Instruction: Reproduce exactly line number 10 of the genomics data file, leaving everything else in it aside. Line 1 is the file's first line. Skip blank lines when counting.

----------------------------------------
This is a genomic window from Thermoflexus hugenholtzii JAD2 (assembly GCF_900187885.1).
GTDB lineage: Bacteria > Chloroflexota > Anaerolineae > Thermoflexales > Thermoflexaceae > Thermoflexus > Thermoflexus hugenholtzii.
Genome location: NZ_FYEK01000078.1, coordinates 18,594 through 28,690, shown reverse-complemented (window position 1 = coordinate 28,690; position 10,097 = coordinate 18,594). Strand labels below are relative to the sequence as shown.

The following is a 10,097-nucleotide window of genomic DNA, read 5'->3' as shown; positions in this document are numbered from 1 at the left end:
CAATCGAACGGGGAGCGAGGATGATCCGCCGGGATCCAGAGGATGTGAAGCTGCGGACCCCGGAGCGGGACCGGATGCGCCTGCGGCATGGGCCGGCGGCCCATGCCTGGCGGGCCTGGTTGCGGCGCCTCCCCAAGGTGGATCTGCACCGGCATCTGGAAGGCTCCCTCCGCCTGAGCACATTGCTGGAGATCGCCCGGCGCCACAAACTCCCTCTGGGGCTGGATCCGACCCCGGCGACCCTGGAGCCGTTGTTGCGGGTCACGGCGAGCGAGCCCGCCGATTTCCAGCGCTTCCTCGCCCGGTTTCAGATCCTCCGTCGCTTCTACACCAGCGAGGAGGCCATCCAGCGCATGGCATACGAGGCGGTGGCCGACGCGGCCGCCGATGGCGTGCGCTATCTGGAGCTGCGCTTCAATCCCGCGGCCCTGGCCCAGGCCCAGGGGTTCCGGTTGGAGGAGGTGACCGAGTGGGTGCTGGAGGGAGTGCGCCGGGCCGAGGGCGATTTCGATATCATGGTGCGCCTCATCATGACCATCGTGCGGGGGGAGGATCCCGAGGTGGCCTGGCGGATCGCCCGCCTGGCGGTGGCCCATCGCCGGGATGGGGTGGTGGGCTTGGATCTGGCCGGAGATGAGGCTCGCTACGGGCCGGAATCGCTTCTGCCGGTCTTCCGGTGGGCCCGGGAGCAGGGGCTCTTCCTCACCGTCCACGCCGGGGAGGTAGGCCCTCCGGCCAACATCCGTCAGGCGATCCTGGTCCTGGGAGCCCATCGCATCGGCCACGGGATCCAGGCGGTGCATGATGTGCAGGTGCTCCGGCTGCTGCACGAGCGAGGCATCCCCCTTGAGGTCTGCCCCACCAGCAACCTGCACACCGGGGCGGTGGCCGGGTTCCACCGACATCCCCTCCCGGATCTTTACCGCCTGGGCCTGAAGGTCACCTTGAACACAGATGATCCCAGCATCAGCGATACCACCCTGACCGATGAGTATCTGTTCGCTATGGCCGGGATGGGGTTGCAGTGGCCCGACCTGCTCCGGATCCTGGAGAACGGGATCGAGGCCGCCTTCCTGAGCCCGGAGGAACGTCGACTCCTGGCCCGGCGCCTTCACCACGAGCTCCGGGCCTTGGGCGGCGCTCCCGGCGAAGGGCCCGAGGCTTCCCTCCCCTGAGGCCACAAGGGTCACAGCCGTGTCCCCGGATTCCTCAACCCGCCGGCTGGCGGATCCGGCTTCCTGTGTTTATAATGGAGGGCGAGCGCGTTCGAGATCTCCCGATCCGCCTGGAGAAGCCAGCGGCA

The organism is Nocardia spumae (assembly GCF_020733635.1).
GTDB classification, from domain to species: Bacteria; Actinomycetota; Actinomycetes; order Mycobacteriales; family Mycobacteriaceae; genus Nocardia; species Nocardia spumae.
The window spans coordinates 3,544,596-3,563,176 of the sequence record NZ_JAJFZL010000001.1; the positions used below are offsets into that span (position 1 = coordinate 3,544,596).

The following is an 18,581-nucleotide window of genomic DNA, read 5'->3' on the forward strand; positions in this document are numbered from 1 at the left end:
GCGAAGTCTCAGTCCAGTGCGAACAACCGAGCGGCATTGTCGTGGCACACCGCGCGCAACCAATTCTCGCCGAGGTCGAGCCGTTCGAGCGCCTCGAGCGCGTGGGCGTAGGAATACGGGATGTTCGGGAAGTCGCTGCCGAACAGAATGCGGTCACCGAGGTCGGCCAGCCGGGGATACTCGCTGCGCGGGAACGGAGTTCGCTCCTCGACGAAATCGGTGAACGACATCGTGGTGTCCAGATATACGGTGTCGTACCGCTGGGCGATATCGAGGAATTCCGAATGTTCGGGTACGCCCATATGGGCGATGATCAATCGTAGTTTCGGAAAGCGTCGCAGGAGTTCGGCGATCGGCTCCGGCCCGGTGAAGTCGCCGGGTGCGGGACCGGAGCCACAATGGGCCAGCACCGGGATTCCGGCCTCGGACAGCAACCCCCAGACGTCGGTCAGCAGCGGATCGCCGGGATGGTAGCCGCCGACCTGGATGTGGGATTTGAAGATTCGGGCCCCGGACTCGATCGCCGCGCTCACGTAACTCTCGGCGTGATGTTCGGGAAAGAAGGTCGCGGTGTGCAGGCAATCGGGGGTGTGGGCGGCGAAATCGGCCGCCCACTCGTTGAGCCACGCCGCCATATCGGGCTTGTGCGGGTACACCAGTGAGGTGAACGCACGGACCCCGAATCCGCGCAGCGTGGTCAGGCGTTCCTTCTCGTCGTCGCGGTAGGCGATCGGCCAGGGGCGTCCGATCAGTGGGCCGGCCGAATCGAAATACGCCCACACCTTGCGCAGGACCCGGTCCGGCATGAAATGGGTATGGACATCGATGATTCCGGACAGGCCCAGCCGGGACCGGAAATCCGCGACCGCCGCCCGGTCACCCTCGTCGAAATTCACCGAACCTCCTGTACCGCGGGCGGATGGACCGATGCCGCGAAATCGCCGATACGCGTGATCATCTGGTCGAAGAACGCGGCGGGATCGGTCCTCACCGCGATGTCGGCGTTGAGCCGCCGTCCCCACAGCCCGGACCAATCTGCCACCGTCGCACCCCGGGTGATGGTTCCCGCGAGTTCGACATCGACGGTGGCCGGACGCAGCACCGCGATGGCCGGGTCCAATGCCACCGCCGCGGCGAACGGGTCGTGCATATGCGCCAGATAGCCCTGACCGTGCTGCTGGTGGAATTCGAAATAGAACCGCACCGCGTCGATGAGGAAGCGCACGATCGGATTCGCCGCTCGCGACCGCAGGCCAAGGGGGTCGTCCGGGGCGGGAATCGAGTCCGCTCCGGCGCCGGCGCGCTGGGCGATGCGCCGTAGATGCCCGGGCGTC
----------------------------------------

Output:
GCGAAGTCTCAGTCCAGTGCGAACAACCGAGCGGCATTGTCGTGGCACACCGCGCGCAACCAATTCTCGCCGAGGTCGAGCCGTTCGAGCGCCTCGAGCGCGTGGGCGTAGGAATACGGGATGTTCGGGAAGTCGCTGCCGAACAGAATGCGGTCACCGAGGTCGGCCAGCCGGGGATACTCGCTGCGCGGGAACGGAGTTCGCTCCTCGACGAAATCGGTGAACGACATCGTGGTGTCCAGATATACGGTGTCGTACCGCTGGGCGATATCGAGGAATTCCGAATGTTCGGGTACGCCCATATGGGCGATGATCAATCGTAGTTTCGGAAAGCGTCGCAGGAGTTCGGCGATCGGCTCCGGCCCGGTGAAGTCGCCGGGTGCGGGACCGGAGCCACAATGGGCCAGCACCGGGATTCCGGCCTCGGACAGCAACCCCCAGACGTCGGTCAGCAGCGGATCGCCGGGATGGTAGCCGCCGACCTGGATGTGGGATTTGAAGATTCGGGCCCCGGACTCGATCGCCGCGCTCACGTAACTCTCGGCGTGATGTTCGGGAAAGAAGGTCGCGGTGTGCAGGCAATCGGGGGTGTGGGCGGCGAAATCGGCCGCCCACTCGTTGAGCCACGCCGCCATATCGGGCTTGTGCGGGTACACCAGTGAGGTGAACGCACGGACCCCGAATCCGCGCAGCGTGGTCAGGCGTTCCTTCTCGTCGTCGCGGTAGGCGATCGGCCAGGGGCGTCCGATCAGTGGGCCGGCCGAATCGAAATACGCCCACACCTTGCGCAGGACCCGGTCCGGCATGAAATGGGTATGGACATCGATGATTCCGGACAGGCCCAGCCGGGACCGGAAATCCGCGACCGCCGCCCGGTCACCCTCGTCGAAATTCACCGAACCTCCTGTACCGCGGGCGGATGGACCGATGCCGCGAAATCGCCGATACGCGTGATCATCTGGTCGAAGAACGCGGCGGGATCGGTCCTCACCGCGATGTCGGCGTTGAGCCGCCGTCCCCACAGCCCGGACCAATCTGCCACCGTCGCACCCCGGGTGATGGTTCCCGCGAGTTCGACATCGACGGTGGCCGGACGCAGCACCGCGATGGCCGGGTCCAATGCCACCGCCGCGGCGAACGGGTCGTGCATATGCGCCAGATAGCCCTGACCGTGCTGCTGGTGGAATTCGAAATAGAACCGCACCGCGTCGATGAGGAAGCGCACGATCGGATTCGCCGCTCGCGACCGCAGGCCAAGGGGGTCGTCCGGGGCGGGAATCGAGTCCGCTCCGGCGCCGGCGCGCTGGGCGATGCGCCGTAGATGCCCGGGCGTC